A major reason for Asia’s accelerating success in the international gaming industry is Macau, a world-class tourist destination where gambling is legal. Now part of China, this former Portuguese colony has been transformed by foreign developers into a gambling mecca known as the “Las Vegas of the East.” Minus player winnings, revenues for Macau casinos rose to some US$6 billion in 2005, outpacing Las Vegas strip’s profits of about $5.3 billion.
A small cluster of islands and a peninsula that extends off China’s southern coast into the South China Sea, Macau occupies a compact 25 square kilometres and is just 65 kilometres away from Hong Kong. Yet as the gateway to mainland China, Macau is well-positioned to benefit from the robust growth of the world’s most heavily populated country. More specifically, the emerging cohort of wealthy baby boomers in China are expected to fuel an annual increase in revenues of almost 25% over the next five years. More than 100 million people live within a three-hour drive of Macau and more than one billion can fly to the gambling resort destination in three hours or less.
Industry experts note that Asian gamblers tend to wager much more than North American players, which is one reason why table games in Macau 888 casino generate about six times more revenues than those in Las Vegas, you can read full review of 888 casino at casino-online-canada.ca. Others observe that Asians tend to prefer face-to-face transactions when gambling, which in addition to stricter Internet regulation may be partly why online betting has been eclipsed by traditional casinos in attracting Asian players so far.
Winning a gaming license in the Far East is a highly competitive process contested by extremely large international casino corporations. Only a select few gain the coveted gambling concessions in Asia’s lucrative markets, notably Macau and more recently Singapore.
In 2002 Macau granted only three of these licenses, two of which went to foreign corporations discussed below.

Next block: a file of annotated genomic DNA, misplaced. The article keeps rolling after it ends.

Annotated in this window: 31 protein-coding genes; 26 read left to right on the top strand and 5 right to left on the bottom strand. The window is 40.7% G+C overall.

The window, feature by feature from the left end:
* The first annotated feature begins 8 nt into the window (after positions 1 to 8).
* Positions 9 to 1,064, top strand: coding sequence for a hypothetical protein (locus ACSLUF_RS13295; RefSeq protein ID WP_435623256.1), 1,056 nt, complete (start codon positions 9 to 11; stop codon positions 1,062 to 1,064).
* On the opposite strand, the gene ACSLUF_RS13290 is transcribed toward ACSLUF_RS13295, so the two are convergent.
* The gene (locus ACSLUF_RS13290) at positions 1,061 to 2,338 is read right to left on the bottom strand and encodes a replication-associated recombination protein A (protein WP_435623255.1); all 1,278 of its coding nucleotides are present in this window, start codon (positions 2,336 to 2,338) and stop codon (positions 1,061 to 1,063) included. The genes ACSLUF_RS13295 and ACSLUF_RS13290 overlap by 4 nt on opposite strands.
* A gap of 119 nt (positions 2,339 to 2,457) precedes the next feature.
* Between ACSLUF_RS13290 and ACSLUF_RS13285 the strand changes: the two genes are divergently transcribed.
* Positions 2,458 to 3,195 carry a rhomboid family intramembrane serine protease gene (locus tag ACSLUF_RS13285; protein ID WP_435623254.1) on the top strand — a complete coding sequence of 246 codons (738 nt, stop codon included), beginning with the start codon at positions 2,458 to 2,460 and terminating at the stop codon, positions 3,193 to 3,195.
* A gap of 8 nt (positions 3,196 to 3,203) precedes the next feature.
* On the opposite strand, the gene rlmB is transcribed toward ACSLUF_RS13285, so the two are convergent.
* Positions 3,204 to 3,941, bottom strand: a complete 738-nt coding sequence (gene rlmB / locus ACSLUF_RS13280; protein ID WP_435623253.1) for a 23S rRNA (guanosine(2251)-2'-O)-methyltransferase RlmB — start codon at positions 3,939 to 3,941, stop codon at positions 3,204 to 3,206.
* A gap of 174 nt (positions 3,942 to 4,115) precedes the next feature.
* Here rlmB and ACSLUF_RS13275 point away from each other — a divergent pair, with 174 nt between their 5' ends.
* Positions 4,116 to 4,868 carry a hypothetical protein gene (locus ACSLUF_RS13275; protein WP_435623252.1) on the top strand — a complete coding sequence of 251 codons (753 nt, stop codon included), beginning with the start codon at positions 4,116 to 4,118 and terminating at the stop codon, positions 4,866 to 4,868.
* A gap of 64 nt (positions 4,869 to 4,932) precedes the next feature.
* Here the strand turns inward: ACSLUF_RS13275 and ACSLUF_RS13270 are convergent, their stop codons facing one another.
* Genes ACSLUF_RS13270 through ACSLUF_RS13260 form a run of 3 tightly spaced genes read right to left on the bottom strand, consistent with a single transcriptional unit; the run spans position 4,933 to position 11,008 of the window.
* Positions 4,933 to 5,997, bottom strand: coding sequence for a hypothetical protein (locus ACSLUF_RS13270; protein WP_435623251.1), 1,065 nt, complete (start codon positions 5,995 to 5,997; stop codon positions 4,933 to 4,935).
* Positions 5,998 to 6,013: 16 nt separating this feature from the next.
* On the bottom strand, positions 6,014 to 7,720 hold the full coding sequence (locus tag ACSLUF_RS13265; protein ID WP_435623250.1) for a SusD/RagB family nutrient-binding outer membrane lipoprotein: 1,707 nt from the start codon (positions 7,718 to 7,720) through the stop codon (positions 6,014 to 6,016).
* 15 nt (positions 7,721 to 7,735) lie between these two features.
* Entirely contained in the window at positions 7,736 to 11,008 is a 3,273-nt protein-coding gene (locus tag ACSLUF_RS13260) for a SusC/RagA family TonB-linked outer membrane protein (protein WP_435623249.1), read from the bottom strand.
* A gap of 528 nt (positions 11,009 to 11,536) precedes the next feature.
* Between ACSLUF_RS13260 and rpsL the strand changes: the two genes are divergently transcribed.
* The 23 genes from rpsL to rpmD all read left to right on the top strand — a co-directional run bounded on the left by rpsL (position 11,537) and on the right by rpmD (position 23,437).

In May 2004, Las Vegas Sands Corp. (LVS on NYSE) became the first North American casino company to open in Macau when it launched a destination casino that covers one million square feet. Building on its success in the Far East gambling industry, Sands has just won its bid to construct a new gaming resort in Singapore’s Marina Bay.
Wynn has sold its second license to build a resort in Macau to the Australian company Publishing and Broadcasting for a hefty $900 million.
Key to the gaming industry’s success in Asia are integrated destination resorts with meeting, convention and retail shopping spaces in addition to luxurious hotel accommodations. Casinos also bring in high-profile directors like James Cameron to design gaming attractions based on hit movies such as Titanic and Aliens. At least half of the gambling industry’s revenues come from food, entertainment and accommodation sales that supplement wagering revenues.
For nervous investors who fear that Asian casinos will take business away from Las Vegas, bear in mind that foreign casinos in the Far East offer player bonuses and other incentives that motivate well-heeled oriental gamblers to also visit related luxury destination casino brands in Las Vegas and Atlantic City. In addition, big bettors from Macau are likely to visit Las Vegas for its 6.75% gaming tax rate, which contrasts favorably with Macau’s tax rate of almost 40%.
1. Casinos Still Marketing Fun and Excitement